Alternatives to Foreclosure — Legal & Financial Considerations
If you have fallen behind in making payments on your mortgage, the lender or mortgage servicer may move toward a foreclosure on your home. However, you should know that you may have certain alternatives to foreclosure. Some of these alternatives can help you save your home or at least buy time to move. Other alternatives will involve giving up on your home but will shield you from liability for any debt related to the mortgage. Before accepting a foreclosure, you should explore each of these loss mitigation options and any others that may be available in your situation.
Probably the most common alternative to a foreclosure is a mortgage loan modification. This is a permanent solution for a homeowner who is unable to keep up with monthly payments. A loan modification will involve reducing the monthly payment while likely extending the term of the loan and possibly reducing the interest rate. You will need to fill out an application for the loan modification, and the lender will need to approve it. Many modifications are proprietary, which means that they are offered directly through the lender. In other situations, certain types of loans or homeowners may be eligible for specific modifications. People whose loans are owned by Fannie Mae or Freddie Mac, for example, may be able to benefit from the Flex Modification program.
Forbearance Agreements and Repayment Plans
If you believe that your financial troubles will resolve in the near future, you can try to negotiate a forbearance agreement with the lender. This means that the lender will agree not to collect monthly payments from you or to collect reduced payments during a certain period, which is usually several months. You will need to catch up with these payments eventually, but this can help you save your home until your situation improves. Also, you can negotiate a repayment plan with the lender that allows you to catch up with payments that you have already missed based on a temporary hardship. The lender will add a percentage of the overdue amount to each of your monthly payments for a certain time.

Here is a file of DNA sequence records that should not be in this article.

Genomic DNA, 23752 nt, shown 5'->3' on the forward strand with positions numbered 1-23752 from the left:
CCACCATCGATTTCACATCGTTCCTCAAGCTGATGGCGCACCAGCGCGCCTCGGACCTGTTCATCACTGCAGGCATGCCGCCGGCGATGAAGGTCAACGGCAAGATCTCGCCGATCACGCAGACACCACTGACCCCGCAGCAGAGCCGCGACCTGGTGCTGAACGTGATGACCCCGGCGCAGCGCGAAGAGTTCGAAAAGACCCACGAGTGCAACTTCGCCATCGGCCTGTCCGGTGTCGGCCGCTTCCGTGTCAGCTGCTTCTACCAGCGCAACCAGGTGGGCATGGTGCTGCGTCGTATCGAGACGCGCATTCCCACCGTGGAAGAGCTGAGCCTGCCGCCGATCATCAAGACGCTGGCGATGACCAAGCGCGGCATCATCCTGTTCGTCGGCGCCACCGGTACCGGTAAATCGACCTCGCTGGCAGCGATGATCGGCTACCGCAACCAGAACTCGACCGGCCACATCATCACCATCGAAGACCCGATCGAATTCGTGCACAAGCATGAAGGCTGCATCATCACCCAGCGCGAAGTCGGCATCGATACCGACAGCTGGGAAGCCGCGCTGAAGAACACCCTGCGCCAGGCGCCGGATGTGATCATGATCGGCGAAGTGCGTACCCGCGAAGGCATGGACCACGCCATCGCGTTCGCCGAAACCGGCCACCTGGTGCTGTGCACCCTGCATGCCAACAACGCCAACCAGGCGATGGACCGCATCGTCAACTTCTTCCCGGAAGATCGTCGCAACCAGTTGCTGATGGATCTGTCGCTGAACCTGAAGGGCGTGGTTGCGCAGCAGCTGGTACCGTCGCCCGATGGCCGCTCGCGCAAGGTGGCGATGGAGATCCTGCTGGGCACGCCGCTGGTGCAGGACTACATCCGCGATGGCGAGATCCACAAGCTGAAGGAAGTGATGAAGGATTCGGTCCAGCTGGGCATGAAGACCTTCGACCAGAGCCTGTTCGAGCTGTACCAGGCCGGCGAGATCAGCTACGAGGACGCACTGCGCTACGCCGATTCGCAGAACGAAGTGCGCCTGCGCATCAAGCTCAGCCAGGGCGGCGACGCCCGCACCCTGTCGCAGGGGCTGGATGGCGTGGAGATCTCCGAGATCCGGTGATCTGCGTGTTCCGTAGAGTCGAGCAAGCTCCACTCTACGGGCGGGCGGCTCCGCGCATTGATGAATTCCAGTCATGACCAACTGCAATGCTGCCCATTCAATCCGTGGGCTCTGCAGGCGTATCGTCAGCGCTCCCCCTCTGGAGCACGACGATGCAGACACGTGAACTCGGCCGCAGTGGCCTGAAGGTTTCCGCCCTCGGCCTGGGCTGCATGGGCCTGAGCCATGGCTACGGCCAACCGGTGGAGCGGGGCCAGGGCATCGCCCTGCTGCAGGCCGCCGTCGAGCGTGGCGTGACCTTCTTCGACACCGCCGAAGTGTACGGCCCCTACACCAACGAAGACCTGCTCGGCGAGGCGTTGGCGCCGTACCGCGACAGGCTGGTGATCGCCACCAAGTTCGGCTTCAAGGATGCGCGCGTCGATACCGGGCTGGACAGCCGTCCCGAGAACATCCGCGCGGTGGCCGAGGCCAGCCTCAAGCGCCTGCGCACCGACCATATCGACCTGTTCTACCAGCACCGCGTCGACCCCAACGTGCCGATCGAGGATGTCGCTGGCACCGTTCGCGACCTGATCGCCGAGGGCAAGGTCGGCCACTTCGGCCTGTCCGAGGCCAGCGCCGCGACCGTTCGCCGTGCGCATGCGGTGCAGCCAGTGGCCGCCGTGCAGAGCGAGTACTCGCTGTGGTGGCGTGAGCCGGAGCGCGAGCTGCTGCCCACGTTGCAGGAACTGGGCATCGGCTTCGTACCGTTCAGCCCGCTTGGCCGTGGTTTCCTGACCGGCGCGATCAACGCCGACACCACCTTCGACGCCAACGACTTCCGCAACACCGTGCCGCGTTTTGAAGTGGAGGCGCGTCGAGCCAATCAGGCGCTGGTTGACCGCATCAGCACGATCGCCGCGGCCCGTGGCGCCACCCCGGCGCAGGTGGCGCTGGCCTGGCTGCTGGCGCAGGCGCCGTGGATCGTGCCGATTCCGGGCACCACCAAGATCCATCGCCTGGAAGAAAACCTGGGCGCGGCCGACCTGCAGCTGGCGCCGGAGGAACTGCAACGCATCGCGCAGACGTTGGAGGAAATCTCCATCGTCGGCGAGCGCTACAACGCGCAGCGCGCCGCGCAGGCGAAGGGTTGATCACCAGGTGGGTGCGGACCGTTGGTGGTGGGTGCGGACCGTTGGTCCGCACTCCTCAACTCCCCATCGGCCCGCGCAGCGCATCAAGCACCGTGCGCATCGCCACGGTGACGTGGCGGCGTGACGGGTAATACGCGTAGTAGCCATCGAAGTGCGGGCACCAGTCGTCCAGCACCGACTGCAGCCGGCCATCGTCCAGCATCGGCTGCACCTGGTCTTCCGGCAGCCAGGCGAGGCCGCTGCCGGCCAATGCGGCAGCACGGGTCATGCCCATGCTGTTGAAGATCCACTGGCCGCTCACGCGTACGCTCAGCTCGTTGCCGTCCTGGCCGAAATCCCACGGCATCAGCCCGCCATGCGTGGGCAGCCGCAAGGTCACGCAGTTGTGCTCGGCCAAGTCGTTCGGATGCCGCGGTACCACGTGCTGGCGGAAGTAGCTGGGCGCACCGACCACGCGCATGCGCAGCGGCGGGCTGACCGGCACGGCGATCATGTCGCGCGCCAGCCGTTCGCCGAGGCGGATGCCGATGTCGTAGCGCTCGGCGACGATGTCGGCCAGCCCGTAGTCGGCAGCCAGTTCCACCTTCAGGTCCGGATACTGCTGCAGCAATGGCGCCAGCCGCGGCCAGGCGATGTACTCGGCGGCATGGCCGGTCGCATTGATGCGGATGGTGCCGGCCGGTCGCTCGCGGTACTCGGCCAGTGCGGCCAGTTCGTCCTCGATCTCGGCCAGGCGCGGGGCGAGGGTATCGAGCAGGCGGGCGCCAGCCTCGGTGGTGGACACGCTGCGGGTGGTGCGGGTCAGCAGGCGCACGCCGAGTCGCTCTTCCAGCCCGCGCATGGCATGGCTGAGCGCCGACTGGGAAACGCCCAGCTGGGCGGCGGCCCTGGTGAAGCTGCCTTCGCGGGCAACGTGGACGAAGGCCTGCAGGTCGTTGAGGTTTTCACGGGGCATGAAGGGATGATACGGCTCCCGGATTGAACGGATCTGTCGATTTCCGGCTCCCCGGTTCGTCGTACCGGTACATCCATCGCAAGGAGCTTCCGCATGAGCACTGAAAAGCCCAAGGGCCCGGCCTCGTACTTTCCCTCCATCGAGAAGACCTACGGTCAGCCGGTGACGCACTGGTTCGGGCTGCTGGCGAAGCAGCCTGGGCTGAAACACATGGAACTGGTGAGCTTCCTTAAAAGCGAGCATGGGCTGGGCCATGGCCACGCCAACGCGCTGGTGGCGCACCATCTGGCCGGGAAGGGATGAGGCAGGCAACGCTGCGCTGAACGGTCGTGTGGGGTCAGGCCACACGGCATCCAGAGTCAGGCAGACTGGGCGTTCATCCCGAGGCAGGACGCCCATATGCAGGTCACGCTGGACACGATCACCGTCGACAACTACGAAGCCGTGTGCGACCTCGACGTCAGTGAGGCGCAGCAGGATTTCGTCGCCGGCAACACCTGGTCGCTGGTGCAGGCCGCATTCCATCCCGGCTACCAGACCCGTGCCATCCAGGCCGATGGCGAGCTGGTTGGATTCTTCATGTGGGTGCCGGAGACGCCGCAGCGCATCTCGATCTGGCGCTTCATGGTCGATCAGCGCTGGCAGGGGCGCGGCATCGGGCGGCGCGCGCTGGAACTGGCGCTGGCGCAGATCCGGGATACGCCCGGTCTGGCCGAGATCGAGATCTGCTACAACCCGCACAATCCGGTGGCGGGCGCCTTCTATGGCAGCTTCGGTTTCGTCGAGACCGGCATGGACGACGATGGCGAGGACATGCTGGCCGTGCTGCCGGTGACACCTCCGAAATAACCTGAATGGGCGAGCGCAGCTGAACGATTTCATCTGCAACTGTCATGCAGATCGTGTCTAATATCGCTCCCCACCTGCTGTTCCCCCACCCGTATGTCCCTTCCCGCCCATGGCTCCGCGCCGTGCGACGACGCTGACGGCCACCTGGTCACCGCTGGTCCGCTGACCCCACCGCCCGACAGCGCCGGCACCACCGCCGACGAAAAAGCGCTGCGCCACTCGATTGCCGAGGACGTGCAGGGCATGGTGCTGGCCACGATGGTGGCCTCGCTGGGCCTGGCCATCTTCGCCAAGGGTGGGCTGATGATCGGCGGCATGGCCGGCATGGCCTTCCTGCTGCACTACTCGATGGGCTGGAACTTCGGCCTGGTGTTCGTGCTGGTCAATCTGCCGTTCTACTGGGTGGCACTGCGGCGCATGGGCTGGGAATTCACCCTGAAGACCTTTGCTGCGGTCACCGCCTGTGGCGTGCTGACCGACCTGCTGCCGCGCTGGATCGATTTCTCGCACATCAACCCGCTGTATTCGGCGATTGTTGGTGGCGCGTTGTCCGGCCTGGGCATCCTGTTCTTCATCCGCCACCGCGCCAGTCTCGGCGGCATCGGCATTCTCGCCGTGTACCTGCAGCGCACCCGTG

Don’t Be Afraid to Negotiate
Lenders will usually be very willing to negotiate an alternative to foreclosure with a homeowner, since many alternatives are easier to manage than the foreclosure process.
Another, less common way to save your home is to take out a reverse mortgage to pay off the initial mortgage. A reverse mortgage is available only to people who are 62 years old or older and who have a substantial amount of equity in their residence. It provides them with monthly payments, a line of credit, or a combination. The loan will become due when they die, move out, sell the property, or breach their obligations under the mortgage terms. However, reverse mortgages can be subject to foreclosure as well. You also may lose a substantial amount of the equity in your home, which you may have wanted to preserve for future generations. This technique thus has significant downsides for most people and probably should be pursued only if other alternatives are unavailable.